“I got the call that they wanted me. I’m not sure how many shows I have done for the network now, but I always love getting the call,” he admits.
Other shows that gave him a ring include Beat Bobby Flay, Cutthroat Kitchen, The Best Thing I Ever Ate, All-Star Family Cook-Off, and Extreme Chef, among others. When it comes to mingling with chefs and contestants on shows, count this judge out.
“I don’t mingle. A) Because I am not a mingler and B) Because I have to judge them so I don’t want personalities to get in the way of a culinary opinion.” Majumdar continues, “That being said, I will always say ‘hi’ to chefs on Cutthroat Kitchen as I know how intimidating it can be if it’s your first time one set. Plus, many of the Food Network personalities are now friends.”
Speaking of friends, The Simpsons – Terry, a Phoenix-based weight-loss surgeon and student of culinary medicine, and wife April, owner of Producergirl Productions – are near and dear to The Majumdars. April began working with Majumdar five years ago when he was writing his third book. By merging minds, the foursome, all travel bugs and foodies, came up with a little series called Simon Says...Go Everywhere and Eat Everything.
“There is little cooking on TV right now, with many of the shows being more entertainment than education,” Majumdar says. “Obviously, I love those shows too and work on them, but I wanted to show people that I do actually cook as well as criticize.”
The series was recently picked up by PureFlix.com and is also available on Majumdar’s YouTube channel. Viewers get to watch him cook in The Simpsons’ home kitchen, which is located right here in Arcadia, and share stories about the places he’s been (80 countries and counting) and the hundreds of cuisines he’s eaten.
The Majumdars travel to Phoenix two to three times each year to film intensively for a week. It’s a lot of work, but fun work for the friend group.
“During the weeks of production here [in Phoenix], the four of us tend to cook, eat and plan our next creative ideas and travels together. My husband, as a weight-loss surgeon, is obsessed with food, science and the body whereas Simon is obsessed with food history. It’s a nonstop conversation between the two gents where Sybil and I benefit from their joint cooking and great taste in wines,” April smiles.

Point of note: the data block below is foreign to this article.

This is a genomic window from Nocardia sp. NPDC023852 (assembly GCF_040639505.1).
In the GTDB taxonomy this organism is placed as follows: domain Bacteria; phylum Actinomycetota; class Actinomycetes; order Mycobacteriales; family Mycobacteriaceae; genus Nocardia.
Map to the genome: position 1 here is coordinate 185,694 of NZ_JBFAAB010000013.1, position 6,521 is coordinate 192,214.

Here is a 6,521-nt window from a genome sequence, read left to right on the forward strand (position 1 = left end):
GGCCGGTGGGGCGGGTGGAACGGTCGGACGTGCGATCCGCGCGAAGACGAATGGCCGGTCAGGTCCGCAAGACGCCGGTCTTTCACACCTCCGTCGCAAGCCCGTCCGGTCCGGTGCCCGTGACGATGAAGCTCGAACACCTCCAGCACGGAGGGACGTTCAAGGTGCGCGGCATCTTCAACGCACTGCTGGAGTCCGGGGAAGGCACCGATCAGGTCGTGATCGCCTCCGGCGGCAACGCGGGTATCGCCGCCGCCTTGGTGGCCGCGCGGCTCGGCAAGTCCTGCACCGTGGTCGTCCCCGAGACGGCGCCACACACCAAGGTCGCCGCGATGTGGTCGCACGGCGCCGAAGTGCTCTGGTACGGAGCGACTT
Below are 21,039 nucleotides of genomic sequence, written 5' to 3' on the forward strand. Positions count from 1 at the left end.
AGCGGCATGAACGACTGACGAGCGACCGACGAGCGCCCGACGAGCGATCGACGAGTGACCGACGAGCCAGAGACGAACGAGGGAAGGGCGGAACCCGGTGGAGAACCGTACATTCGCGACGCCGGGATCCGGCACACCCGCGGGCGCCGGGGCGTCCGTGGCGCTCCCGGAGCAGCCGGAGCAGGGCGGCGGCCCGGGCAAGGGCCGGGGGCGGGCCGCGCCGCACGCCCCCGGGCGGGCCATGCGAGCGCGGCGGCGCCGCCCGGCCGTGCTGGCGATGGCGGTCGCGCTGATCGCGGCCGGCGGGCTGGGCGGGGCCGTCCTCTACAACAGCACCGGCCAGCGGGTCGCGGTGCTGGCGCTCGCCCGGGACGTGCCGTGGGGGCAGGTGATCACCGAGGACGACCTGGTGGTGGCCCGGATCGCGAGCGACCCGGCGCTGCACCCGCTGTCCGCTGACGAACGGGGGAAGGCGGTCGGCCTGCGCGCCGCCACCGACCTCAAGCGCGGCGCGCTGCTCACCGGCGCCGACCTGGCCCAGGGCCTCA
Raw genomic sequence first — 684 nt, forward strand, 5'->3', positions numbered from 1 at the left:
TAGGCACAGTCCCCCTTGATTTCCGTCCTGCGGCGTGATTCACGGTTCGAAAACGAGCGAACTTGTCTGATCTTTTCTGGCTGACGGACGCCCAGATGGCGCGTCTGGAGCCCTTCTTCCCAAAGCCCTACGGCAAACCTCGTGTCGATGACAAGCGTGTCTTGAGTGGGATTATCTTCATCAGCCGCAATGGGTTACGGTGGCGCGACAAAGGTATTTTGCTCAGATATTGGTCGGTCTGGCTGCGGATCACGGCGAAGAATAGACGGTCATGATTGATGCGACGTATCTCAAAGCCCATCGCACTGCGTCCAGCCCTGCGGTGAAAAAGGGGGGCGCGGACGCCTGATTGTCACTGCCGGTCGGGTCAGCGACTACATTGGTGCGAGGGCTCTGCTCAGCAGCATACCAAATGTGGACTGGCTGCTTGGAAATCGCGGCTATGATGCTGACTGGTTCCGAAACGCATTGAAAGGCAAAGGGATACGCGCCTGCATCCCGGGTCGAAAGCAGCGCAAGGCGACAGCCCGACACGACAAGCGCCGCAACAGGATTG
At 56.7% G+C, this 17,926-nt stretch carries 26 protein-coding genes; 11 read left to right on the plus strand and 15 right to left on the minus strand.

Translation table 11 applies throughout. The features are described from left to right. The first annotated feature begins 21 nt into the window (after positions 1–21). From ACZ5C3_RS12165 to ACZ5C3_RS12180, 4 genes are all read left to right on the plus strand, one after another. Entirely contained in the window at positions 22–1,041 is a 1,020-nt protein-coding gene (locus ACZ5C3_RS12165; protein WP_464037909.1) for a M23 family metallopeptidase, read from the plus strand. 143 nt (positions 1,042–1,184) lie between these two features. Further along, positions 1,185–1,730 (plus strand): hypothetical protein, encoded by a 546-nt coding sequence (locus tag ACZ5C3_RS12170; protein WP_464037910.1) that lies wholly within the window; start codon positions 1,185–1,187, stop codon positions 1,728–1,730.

So what’s this Londoner’s take on our beloved city’s food scene? He really likes it, especially the variety of restaurants on offer.
“From old-school (Tarbell’s) to new and modern — it’s growing all the time here and there is always something new to try,” Majumdar comments.
If he isn’t in the kitchen or on a plane traveling to yet another country, you can find Majumdar quite content in a library. For his latest venture, a podcast entitled Eat My Globe: Things You Didn’t Know About Food, Majumdar tapped his inner bookworm to give listeners a new way of looking at food.
“I wanted to create this to share the history of some of the dishes we often take for granted but that have amazing histories (fish and chips, the sandwich, and SPAM to name a few).” Majumdar continues, “The research is a joy, and I get to work with my friends, The Simpsons, again and the Department History at UCLA.”
His podcast, slated to drop this month, is just another way Simon Majumdar is making it his full-time job to get to know the people behind all the cuisines that get brought to tables across the globe.
“I can now say that I have family all over the world. I love that I can speak to Americans about a vast range of other cultures with experience of their amazing hospitality. Wherever I end up, I hope to meet some great people along the way.”
To learn more about Majumdar, visit www.simonmajumdar.com.